Final word on New Lake Barkley Water tariff should come Aug. 9
by Franklin Clark, Reporter --
Jul 28, 2010 | 0 0 comments | 11 11 recommendations | email to a friend | print
Earlier this month, the Lake Barkley Water Board passed a tariff that would charge local fire departments that don’t report their water usage 0.3 percent of the district’s total water sales for the calendar month.

Terry Goins, director of the Lake Barkley Water Board, said at the board’s meeting earlier this month that it meant that if the district made $200,000 in a month, a fire department that didn’t report its water usage for that month would owe the district $600.

Goins also said the board was directed by the Kentucky Public Service Commission to pass this tariff as a way of preventing water loss, and continued to say that the PSC is requiring them to pass the tariff.

The board had to send the tariff back to the PSC for its ultimate approval, said Goins, who thinks the PSC will let them know if they approve or not by the board’s next meeting on Monday, Aug. 9. After that, the board will send notices out to all the volunteer fire departments, Goins added.

David Lovett, superintendent of the Lyon County Water District, said his board has considered enacting that themselves, but stated that it has “fallen by the wayside.”

“It won’t hurt fire departments to report how much water they’re using,” Trigg/Lyon Volunteer Fire Chief Paul Carr said. Although Carr said the tariff seems high, he thinks that will persuade the fire departments to report how much water they use.

Trigg County Magistrate Donnie Tyler is also with the Trigg/Lyon Volunteer Fire Department. In his opinion, the new tariff won’t affect the TFVFD too much, save for more paperwork, since they’re already reporting their water usage.

Carr said they’ve generally reported their water usage after each training session and after each fire they help to put out, adding that now he’ll report it each month while he pays his water bill.

Don Robertson, chairman of the Lyon County Water Board, said that the volunteer fire departments have in the past not reported their water usage, but through a series of meetings that problem has been taken care of for the most part.

Although the departments generally report their water usage to the board, many times they’ll say they haven’t used any water, said Lovett, who also said they’re “sort of on the h honor system.”

Goins thinks the amount of water the volunteer fire departments use is a drop in the bucket compared to the district’s overall water loss.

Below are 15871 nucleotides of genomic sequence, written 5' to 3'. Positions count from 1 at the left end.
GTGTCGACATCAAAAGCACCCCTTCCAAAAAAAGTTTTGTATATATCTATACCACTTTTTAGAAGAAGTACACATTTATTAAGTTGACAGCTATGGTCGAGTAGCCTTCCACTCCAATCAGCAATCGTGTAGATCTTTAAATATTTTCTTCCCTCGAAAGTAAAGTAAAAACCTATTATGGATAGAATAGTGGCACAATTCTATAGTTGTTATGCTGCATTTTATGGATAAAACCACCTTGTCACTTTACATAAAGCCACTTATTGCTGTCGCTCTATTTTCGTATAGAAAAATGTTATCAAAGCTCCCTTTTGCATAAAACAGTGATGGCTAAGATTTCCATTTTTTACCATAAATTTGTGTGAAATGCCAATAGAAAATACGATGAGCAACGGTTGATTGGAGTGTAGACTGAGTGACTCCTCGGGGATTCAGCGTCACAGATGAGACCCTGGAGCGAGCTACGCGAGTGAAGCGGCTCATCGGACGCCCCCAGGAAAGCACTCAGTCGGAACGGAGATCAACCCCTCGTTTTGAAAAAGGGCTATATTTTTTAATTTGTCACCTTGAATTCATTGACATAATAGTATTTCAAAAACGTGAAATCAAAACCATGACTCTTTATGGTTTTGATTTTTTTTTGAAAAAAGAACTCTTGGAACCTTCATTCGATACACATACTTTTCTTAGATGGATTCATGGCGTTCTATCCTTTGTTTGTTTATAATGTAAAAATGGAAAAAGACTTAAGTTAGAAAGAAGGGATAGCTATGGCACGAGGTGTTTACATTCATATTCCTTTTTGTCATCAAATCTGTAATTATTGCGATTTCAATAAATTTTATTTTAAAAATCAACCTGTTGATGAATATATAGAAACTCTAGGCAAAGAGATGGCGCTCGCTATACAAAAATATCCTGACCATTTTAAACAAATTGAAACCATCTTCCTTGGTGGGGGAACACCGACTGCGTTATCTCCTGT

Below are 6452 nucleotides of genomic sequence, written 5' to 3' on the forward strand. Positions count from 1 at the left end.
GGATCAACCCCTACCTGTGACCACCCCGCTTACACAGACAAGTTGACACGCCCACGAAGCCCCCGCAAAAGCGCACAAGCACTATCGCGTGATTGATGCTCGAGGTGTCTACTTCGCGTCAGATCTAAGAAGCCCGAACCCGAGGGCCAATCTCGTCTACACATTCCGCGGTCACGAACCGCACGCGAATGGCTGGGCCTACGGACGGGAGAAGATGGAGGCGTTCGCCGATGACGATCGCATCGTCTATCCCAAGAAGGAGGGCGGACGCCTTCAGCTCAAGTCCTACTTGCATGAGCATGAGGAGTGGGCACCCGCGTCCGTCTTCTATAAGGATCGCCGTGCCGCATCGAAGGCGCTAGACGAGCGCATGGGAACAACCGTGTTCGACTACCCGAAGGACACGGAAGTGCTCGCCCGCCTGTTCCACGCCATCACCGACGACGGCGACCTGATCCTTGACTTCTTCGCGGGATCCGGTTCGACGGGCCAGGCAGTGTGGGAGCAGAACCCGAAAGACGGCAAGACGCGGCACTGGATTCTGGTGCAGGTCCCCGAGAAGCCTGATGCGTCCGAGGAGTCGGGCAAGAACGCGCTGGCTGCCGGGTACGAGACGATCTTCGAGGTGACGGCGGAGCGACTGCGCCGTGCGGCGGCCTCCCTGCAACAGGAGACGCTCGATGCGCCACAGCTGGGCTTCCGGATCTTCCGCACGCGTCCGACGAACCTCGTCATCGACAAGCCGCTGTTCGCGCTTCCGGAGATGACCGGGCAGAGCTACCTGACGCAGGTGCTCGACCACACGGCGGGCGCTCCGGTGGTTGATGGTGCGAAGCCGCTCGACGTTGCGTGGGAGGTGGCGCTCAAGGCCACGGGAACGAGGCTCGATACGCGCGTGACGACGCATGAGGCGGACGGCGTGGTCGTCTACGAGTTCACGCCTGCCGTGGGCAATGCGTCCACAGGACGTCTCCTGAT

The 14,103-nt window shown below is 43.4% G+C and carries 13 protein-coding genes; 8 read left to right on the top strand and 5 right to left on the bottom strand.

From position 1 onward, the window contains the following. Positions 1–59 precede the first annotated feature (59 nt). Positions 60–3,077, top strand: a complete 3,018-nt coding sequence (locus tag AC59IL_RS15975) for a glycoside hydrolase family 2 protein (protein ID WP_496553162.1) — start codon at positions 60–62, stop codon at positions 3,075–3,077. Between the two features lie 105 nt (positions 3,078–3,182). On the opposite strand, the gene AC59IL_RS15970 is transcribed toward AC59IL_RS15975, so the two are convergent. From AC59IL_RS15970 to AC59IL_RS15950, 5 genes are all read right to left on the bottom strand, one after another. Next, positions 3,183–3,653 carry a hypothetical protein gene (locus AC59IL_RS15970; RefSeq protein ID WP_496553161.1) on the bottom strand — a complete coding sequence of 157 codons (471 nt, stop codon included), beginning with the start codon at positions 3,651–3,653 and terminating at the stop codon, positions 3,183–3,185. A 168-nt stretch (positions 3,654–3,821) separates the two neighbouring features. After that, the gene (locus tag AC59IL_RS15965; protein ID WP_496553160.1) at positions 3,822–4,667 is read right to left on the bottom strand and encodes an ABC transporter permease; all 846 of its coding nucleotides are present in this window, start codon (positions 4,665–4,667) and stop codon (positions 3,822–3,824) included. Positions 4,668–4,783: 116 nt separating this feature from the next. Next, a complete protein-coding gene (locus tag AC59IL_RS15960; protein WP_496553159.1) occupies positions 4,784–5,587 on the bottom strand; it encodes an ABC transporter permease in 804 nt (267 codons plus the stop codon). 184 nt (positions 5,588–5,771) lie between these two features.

He said that a water main could break, but one of the big sources of the district’s loss is the fact that they have 150 miles of asbestos pipes that were installed in the 60s and are now seeping water.

At its last inspection, the PSC found the Lake Barkley Water District “deficient” because of its water loss. But Goins said they have staff on call 24 hours a day and seven days a week in case a main does break.

“We repair leaks immediately if we know about them,” said Goins.

Tyler said he can understand why the PSC would want to know how much water the fire departments are using, as they’ve used 10,000 gallons or more on some fires, a number that he argued would represent a serious leak otherwise.

“It’s easy to know how much water you’ve used after you’ve filled up a 1,000-gallon pumper and a 3,700-gallon tanker,” Tyler said.

Robertson also said fire departments are able to give an estimate that is mostly accurate. As an example, he said a 6-inch water hydrant will release so many gallons of water a minute, and a “fairly accurate” estimate can generally be made from that.

If a fire department’s water usage isn’t reported, the PSC will see that as an unidentified water loss and will be much more hesitant to approve grant application, especially if a department shows a water loss of 15 percent or more, Robertson said.

It would be foolish not to report water usage once the tariff takes effect, although the fire departments should be working with the water district anyway, said Tyler.

The ordinance requires fire departments to report their monthly water usage, even if they don’t withdraw any water for fire protection or training purposes, and although the tariff is placed on departments that don’t report, they can present evidence of their actual usage.

Fire departments are also charged a penalty for each failure to submit a report in a timely manner. However, the ordinance sent to the board didn’t set a number for the penalty, so they set it at $25.\
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